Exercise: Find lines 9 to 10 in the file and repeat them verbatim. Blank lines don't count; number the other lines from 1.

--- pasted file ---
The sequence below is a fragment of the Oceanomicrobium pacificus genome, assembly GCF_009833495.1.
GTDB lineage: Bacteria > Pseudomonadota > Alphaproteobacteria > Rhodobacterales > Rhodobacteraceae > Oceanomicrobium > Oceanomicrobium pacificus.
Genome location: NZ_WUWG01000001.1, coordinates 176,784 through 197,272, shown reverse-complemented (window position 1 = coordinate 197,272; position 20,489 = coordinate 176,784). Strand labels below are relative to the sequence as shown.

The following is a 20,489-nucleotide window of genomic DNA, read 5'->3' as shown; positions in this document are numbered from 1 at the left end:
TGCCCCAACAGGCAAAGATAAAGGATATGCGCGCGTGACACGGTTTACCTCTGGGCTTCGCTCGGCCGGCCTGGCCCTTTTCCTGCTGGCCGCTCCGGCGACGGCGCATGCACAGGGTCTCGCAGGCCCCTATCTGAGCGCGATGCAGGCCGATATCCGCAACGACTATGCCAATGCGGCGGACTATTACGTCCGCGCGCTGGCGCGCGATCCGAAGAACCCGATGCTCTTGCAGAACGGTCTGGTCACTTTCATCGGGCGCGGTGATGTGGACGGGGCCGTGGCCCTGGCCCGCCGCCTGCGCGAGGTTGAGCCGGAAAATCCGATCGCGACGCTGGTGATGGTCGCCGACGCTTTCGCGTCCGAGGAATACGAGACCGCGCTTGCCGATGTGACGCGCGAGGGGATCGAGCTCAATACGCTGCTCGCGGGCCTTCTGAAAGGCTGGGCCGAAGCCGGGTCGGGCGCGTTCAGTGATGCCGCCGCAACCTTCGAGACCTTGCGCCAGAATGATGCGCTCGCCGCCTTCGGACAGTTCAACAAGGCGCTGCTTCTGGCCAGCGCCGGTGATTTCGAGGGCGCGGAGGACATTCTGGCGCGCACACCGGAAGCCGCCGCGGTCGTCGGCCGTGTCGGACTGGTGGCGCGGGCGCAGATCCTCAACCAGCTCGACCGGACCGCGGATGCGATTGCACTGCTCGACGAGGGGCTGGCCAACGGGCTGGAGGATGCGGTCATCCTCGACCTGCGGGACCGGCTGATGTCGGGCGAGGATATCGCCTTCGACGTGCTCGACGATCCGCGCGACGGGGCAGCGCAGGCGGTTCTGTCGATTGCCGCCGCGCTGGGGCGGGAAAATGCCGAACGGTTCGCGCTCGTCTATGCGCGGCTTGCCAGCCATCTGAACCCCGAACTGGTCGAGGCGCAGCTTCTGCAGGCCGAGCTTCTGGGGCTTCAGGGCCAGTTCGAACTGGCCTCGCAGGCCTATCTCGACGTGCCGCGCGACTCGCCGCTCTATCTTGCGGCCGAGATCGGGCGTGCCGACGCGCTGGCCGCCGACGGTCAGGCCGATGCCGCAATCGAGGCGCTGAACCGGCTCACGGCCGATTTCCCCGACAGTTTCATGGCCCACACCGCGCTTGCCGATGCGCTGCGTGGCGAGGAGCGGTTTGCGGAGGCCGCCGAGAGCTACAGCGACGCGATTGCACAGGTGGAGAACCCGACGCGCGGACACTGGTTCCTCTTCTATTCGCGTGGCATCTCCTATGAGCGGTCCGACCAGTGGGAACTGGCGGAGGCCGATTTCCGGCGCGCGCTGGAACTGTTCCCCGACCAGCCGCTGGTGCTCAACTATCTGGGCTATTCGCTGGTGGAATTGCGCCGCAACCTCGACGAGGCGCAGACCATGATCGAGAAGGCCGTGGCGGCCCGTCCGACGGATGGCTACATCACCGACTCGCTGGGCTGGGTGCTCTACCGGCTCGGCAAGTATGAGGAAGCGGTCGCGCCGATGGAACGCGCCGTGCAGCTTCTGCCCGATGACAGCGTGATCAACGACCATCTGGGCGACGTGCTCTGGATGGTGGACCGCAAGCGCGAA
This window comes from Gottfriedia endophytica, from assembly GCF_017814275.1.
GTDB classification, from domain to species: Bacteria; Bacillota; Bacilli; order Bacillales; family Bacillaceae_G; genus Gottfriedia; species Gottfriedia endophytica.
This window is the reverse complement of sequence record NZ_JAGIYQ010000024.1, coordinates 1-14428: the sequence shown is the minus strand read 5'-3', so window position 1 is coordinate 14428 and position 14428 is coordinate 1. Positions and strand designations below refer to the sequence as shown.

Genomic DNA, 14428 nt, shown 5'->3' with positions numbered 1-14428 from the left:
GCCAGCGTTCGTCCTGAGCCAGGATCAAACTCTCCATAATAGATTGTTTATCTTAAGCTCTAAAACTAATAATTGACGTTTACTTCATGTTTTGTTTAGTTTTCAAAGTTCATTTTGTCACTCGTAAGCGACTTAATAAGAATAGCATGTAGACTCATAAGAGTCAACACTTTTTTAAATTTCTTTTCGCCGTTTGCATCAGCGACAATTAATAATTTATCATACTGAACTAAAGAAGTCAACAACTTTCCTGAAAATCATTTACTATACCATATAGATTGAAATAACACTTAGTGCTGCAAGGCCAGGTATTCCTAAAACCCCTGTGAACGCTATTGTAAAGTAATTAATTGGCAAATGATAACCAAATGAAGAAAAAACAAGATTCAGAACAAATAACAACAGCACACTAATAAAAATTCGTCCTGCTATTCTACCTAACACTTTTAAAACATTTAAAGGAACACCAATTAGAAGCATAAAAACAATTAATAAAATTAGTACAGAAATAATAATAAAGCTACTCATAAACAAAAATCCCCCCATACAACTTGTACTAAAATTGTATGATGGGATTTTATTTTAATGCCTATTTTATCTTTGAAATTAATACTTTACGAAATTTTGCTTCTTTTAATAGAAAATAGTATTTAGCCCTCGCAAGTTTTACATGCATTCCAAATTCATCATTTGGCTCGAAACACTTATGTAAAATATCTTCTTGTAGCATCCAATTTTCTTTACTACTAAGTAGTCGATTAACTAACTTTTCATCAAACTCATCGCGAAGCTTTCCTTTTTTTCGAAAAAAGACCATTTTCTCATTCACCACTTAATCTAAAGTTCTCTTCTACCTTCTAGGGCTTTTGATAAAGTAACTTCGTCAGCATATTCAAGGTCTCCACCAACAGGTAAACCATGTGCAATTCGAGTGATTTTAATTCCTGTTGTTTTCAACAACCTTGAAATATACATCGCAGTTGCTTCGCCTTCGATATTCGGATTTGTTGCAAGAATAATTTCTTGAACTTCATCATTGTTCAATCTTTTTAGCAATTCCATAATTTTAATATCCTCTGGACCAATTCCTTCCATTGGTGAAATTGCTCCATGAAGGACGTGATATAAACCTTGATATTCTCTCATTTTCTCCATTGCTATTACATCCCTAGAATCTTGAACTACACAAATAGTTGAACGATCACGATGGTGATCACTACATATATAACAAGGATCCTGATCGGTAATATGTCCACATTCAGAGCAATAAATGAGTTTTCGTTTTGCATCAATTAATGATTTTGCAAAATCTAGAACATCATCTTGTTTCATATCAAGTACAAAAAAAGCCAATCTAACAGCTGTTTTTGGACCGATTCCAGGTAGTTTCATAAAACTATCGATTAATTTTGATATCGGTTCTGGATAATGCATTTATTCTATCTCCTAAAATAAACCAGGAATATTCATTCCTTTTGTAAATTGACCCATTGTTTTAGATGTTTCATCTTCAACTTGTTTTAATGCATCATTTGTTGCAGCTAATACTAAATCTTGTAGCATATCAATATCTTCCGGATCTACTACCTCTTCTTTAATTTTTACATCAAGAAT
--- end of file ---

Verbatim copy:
Genomic DNA, 14428 nt, shown 5'->3' with positions numbered 1-14428 from the left:
GCCAGCGTTCGTCCTGAGCCAGGATCAAACTCTCCATAATAGATTGTTTATCTTAAGCTCTAAAACTAATAATTGACGTTTACTTCATGTTTTGTTTAGTTTTCAAAGTTCATTTTGTCACTCGTAAGCGACTTAATAAGAATAGCATGTAGACTCATAAGAGTCAACACTTTTTTAAATTTCTTTTCGCCGTTTGCATCAGCGACAATTAATAATTTATCATACTGAACTAAAGAAGTCAACAACTTTCCTGAAAATCATTTACTATACCATATAGATTGAAATAACACTTAGTGCTGCAAGGCCAGGTATTCCTAAAACCCCTGTGAACGCTATTGTAAAGTAATTAATTGGCAAATGATAACCAAATGAAGAAAAAACAAGATTCAGAACAAATAACAACAGCACACTAATAAAAATTCGTCCTGCTATTCTACCTAACACTTTTAAAACATTTAAAGGAACACCAATTAGAAGCATAAAAACAATTAATAAAATTAGTACAGAAATAATAATAAAGCTACTCATAAACAAAAATCCCCCCATACAACTTGTACTAAAATTGTATGATGGGATTTTATTTTAATGCCTATTTTATCTTTGAAATTAATACTTTACGAAATTTTGCTTCTTTTAATAGAAAATAGTATTTAGCCCTCGCAAGTTTTACATGCATTCCAAATTCATCATTTGGCTCGAAACACTTATGTAAAATATCTTCTTGTAGCATCCAATTTTCTTTACTACTAAGTAGTCGATTAACTAACTTTTCATCAAACTCATCGCGAAGCTTTCCTTTTTTTCGAAAAAAGACCATTTTCTCATTCACCACTTAATCTAAAGTTCTCTTCTACCTTCTAGGGCTTTTGATAAAGTAACTTCGTCAGCATATTCAAGGTCTCCACCAACAGGTAAACCATGTGCAATTCGAGTGATTTTAATTCCTGTTGTTTTCAACAACCTTGAAATATACATCGCAGTTGCTTCGCCTTCGATATTCGGATTTGTTGCAAGAATAATTTCTTGAACTTCATCATTGTTCAATCTTTTTAGCAATTCCATAATTTTAATATCCTCTGGACCAATTCCTTCCATTGGTGAAATTGCTCCATGAAGGACGTGATATAAACCTTGATATTCTCTCATTTTCTCCATTGCTATTACATCCCTAGAATCTTGAACTACACAAATAGTTGAACGATCACGATGGTGATCACTACATATATAACAAGGATCCTGATCGGTAATATGTCCACATTCAGAGCAATAAATGAGTTTTCGTTTTGCATCAATTAATGATTTTGCAAAATCTAGAACATCATCTTGTTTCATATCAAGTACAAAAAAAGCCAATCTAACAGCTGTTTTTGGACCGATTCCAGGTAGTTTCATAAAACTATCGATTAATTTTGATATCGGTTCTGGATAATGCATTTATTCTATCTCCTAAAATAAACCAGGAATATTCATTCCTTTTGTAAATTGACCCATTGTTTTAGATGTTTCATCTTCAACTTGTTTTAATGCATCATTTGTTGCAGCTAATACTAAATCTTGTAGCATATCAATATCTTCCGGATCTACTACCTCTTCTTTAATTTTTACATCAAGAAT